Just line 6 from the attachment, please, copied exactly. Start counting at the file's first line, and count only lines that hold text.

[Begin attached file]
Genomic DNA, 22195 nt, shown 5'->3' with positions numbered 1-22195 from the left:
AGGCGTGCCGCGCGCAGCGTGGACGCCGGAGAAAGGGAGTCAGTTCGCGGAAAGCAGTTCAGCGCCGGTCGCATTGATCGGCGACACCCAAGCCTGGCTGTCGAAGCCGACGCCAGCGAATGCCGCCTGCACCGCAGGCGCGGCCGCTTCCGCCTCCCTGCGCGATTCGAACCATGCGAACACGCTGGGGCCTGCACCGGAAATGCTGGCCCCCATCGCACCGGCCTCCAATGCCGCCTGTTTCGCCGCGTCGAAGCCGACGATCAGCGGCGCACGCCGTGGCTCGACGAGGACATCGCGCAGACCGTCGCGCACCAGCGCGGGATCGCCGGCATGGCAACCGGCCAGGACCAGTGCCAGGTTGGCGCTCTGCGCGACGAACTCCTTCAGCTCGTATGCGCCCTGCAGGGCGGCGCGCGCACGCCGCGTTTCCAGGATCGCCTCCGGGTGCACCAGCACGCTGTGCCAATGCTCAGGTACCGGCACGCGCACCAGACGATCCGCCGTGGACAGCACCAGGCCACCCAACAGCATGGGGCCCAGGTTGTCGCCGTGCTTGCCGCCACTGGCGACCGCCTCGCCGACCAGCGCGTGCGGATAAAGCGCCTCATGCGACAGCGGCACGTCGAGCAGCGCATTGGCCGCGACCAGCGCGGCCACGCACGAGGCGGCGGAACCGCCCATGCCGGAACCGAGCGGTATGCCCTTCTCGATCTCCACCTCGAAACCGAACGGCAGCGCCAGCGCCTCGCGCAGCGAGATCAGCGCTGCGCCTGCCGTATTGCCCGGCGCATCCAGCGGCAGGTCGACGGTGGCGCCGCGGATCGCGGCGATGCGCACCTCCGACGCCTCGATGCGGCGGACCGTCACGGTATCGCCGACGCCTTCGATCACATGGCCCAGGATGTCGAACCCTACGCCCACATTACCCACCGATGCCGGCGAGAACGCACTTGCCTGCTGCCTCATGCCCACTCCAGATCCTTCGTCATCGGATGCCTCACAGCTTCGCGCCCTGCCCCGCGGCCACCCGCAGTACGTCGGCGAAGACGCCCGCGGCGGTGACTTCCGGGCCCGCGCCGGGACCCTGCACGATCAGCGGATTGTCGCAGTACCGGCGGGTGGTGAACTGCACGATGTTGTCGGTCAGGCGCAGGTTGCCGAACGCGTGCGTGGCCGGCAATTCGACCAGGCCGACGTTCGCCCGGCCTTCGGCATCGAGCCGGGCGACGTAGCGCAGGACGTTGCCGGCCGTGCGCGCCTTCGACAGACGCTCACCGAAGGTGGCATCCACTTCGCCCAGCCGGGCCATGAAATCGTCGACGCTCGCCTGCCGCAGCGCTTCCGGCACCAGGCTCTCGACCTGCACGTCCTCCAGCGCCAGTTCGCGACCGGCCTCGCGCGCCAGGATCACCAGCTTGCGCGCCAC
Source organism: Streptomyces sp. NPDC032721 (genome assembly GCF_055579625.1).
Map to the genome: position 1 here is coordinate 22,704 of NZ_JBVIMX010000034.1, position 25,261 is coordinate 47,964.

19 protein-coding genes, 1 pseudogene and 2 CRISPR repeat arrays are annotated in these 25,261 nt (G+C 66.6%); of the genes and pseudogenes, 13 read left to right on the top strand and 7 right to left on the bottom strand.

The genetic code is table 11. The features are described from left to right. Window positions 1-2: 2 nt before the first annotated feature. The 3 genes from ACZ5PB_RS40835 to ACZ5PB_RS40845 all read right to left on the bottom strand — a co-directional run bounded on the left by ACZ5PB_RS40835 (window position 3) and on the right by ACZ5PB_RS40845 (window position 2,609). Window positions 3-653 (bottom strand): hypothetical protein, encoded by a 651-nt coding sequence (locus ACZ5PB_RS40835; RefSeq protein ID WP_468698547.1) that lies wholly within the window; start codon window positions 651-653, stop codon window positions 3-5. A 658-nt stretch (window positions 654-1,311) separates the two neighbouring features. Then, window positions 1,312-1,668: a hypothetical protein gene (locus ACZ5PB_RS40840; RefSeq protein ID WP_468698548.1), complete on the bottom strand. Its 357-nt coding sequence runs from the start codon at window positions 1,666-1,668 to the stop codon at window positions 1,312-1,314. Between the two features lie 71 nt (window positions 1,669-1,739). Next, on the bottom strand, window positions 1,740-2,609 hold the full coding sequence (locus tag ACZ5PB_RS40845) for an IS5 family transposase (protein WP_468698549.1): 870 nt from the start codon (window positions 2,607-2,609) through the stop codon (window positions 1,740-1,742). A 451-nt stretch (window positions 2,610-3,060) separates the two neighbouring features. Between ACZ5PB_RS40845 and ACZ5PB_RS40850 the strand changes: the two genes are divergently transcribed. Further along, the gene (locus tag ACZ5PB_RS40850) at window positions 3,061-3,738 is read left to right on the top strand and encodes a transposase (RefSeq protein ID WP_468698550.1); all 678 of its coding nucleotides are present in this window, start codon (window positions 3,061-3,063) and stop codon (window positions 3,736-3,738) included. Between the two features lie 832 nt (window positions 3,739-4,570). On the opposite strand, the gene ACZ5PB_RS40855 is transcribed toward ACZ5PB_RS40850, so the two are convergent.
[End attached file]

The genetic code is table 11. The features are described from left to right. Window positions 1-2: 2 nt before the first annotated feature. The 3 genes from ACZ5PB_RS40835 to ACZ5PB_RS40845 all read right to left on the bottom strand — a co-directional run bounded on the left by ACZ5PB_RS40835 (window position 3) and on the right by ACZ5PB_RS40845 (window position 2,609). Window positions 3-653 (bottom strand): hypothetical protein, encoded by a 651-nt coding sequence (locus ACZ5PB_RS40835; RefSeq protein ID WP_468698547.1) that lies wholly within the window; start codon window positions 651-653, stop codon window positions 3-5. A 658-nt stretch (window positions 654-1,311) separates the two neighbouring features. Then, window positions 1,312-1,668: a hypothetical protein gene (locus ACZ5PB_RS40840; RefSeq protein ID WP_468698548.1), complete on the bottom strand. Its 357-nt coding sequence runs from the start codon at window positions 1,666-1,668 to the stop codon at window positions 1,312-1,314. Between the two features lie 71 nt (window positions 1,669-1,739). Next, on the bottom strand, window positions 1,740-2,609 hold the full coding sequence (locus tag ACZ5PB_RS40845) for an IS5 family transposase (protein WP_468698549.1): 870 nt from the start codon (window positions 2,607-2,609) through the stop codon (window positions 1,740-1,742). A 451-nt stretch (window positions 2,610-3,060) separates the two neighbouring features. Between ACZ5PB_RS40845 and ACZ5PB_RS40850 the strand changes: the two genes are divergently transcribed. Further along, the gene (locus tag ACZ5PB_RS40850) at window positions 3,061-3,738 is read left to right on the top strand and encodes a transposase (RefSeq protein ID WP_468698550.1); all 678 of its coding nucleotides are present in this window, start codon (window positions 3,061-3,063) and stop codon (window positions 3,736-3,738) included. Between the two features lie 832 nt (window positions 3,739-4,570). On the opposite strand, the gene ACZ5PB_RS40855 is transcribed toward ACZ5PB_RS40850, so the two are convergent.